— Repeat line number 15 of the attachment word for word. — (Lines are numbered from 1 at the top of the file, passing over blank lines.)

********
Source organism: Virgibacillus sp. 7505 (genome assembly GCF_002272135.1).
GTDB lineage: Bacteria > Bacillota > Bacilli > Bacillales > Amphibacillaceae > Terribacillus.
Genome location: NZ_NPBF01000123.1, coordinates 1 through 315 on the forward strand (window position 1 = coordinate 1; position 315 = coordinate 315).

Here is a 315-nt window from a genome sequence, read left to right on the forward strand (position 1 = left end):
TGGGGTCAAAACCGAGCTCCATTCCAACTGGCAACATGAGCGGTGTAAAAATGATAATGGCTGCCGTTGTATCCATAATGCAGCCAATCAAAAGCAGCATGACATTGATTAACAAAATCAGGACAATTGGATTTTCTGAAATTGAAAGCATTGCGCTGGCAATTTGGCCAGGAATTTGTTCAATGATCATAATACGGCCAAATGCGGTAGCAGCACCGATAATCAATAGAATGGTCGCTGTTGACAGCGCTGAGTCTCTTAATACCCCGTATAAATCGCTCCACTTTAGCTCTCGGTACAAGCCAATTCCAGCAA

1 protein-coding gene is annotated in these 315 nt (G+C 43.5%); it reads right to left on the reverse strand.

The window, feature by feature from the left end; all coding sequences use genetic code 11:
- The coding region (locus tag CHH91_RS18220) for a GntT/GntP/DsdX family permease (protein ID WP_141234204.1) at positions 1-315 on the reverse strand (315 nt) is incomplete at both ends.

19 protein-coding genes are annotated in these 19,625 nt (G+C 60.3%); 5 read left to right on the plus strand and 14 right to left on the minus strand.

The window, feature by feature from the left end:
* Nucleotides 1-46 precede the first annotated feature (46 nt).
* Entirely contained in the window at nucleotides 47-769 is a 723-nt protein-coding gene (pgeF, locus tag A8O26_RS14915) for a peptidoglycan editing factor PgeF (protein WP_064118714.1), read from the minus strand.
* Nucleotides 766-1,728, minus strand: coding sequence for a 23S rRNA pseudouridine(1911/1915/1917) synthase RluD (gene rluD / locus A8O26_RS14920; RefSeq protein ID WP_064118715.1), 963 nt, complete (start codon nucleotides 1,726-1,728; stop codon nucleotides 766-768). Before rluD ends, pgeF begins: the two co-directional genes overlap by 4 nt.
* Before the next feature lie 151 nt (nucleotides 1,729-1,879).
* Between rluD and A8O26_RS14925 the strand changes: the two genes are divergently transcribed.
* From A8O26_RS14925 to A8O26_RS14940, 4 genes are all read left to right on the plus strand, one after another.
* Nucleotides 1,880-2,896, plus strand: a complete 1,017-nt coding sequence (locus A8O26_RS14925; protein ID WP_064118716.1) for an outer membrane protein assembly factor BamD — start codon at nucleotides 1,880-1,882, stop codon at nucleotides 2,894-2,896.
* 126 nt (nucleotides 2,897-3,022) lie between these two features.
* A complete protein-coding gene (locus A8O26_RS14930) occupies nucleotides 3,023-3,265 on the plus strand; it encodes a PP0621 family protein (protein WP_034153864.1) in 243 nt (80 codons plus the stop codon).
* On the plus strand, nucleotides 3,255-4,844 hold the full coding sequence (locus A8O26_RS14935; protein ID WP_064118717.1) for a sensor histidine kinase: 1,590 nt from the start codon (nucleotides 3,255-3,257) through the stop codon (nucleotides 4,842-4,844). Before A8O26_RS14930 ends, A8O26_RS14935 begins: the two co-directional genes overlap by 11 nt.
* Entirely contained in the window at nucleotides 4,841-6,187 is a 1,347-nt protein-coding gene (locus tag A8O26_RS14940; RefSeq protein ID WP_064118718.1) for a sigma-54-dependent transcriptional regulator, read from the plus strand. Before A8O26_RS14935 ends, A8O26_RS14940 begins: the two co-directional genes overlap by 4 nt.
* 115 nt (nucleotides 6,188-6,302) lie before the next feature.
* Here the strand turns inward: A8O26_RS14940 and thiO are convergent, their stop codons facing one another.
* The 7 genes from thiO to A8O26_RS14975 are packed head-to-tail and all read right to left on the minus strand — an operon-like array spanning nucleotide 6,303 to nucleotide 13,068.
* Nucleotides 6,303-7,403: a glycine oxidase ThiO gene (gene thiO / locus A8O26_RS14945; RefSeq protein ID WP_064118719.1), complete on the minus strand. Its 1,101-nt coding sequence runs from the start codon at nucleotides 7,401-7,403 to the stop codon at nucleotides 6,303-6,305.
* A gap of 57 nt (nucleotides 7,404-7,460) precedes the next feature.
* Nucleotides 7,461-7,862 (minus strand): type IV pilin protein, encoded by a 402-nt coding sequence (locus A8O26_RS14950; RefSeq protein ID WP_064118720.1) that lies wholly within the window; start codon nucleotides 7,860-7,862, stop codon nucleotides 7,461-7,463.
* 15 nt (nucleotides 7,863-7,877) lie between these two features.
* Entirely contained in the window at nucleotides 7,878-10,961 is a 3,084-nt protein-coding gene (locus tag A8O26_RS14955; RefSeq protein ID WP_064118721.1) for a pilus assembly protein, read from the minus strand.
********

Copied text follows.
* Between rluD and A8O26_RS14925 the strand changes: the two genes are divergently transcribed.